Why would someone waste their time putting together a quote for you for full service moving (because these guys don't deal with freight) just to prove you wrong? They know they are correct.
If you want more information, read the Your Rights and Responsiblities When You Move booklet. It's something you should have done a long time ago. Start with the definitions, particularly "accessorial charges", "impractical operations", "shuttle service", "tariff", "line haul charge", and lastly "household goods motor carrier". ABF and other you-pack services are not considered household goods movers, legally.https://www.protectyourmove.gov/consume ... rights.htm
Yes, real moving boxes have thicker cardboard than UHaul boxes or boxes of items shipped to stores (because those are packed with special styrofoam braces and the box is pretty much for the labels and photos of the item). There are even special boxes such as mattress boxes, wardrobes, dish packs with individual cells, mirror/painting boxes with corner protecting foam braces, and very tall lamp boxes. Each must be packed in a way that the item arrives in one piece. This is indeed a specialized skill that the movers are trained for (and in fact there's often a special team that does this in advance of Loading Day), and because it's so specialized, insurance companies assume the average customer cannot do it as well and refuses to pay for damage done to any item NOT packed by the professional movers. The packed boxes are loaded up by these guys carrying them by hand up and down steps to the truck, and repacking them like a tight puzzle into the truck. What you didn't ever mention or even consider is that moving trailers are air rides, while ABF, being designed to carry freight, are spring ride. The spring ride is meant for palleted items full of uniformly-sized boxes filled with items protected by those special styrofoam braces. Household goods, being completely different items in completely differently-sized boxes surrounded by furniture on its side needs a smoother ride.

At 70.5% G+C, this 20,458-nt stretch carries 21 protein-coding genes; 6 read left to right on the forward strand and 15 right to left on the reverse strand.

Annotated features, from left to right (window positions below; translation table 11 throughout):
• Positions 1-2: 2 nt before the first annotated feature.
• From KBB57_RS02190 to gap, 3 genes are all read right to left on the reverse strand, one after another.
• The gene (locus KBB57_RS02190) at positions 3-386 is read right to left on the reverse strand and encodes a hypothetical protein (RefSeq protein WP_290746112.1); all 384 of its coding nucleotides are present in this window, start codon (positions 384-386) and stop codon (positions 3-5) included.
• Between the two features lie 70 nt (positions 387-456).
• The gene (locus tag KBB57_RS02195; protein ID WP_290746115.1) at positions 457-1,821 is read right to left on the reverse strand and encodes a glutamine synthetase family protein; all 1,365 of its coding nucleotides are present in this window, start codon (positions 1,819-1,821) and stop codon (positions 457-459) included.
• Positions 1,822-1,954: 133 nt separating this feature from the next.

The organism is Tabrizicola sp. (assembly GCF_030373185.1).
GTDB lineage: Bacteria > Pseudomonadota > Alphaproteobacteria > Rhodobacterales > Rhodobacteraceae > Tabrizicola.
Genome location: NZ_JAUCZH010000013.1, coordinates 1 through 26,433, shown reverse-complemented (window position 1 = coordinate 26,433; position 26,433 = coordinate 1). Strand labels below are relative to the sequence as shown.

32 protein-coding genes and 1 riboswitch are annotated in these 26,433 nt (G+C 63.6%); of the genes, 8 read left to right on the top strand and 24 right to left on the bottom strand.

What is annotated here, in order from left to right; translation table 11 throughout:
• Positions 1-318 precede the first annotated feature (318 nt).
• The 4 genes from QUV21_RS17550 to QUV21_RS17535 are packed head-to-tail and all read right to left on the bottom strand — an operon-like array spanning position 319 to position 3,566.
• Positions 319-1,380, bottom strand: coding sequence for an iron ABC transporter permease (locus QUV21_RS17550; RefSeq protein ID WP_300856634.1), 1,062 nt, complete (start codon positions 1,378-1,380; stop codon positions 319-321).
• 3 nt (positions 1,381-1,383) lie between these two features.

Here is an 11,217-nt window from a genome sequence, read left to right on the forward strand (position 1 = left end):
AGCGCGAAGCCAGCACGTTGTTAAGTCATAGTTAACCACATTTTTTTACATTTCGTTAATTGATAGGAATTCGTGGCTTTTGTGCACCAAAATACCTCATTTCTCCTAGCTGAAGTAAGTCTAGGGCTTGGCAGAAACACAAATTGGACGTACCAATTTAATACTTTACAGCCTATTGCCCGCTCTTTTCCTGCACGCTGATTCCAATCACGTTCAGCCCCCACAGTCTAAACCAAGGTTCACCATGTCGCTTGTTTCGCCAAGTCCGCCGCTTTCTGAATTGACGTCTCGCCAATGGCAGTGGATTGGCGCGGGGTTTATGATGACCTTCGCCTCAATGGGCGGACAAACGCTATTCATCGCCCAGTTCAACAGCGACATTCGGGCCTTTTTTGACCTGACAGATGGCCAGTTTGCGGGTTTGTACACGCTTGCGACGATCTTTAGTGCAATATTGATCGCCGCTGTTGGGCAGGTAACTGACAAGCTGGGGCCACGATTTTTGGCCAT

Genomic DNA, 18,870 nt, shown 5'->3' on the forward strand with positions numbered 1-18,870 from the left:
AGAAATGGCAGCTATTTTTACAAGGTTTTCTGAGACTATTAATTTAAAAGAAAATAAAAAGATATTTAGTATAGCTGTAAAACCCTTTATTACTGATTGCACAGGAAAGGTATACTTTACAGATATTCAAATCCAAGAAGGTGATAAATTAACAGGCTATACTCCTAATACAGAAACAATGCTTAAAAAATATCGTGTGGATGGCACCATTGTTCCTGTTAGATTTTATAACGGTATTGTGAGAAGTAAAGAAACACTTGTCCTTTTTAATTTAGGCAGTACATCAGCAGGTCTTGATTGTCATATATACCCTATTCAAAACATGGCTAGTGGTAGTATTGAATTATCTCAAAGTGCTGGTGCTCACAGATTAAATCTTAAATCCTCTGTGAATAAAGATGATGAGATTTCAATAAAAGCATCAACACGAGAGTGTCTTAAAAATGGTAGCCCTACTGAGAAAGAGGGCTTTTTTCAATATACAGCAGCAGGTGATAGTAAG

And lastly, freight haulers such as ABF are considered to be hauling freight, meaning your goods were covered at 10 cents per pound of weight. If everything had arrived broken, you would have been handed about $300 max. With a household goods carrier, the valuation is 60 cents per pound. It's yet another thing to consider when choosing your carrier. I took that chance to save money but I knew about it going in. Did you?
So please, quit with the charges of "ad hominem name calling" and please LEARN from some professionals, and maybe one non-professional who has listened to professionals for 10 years explain all this to first-time moving customers with questions.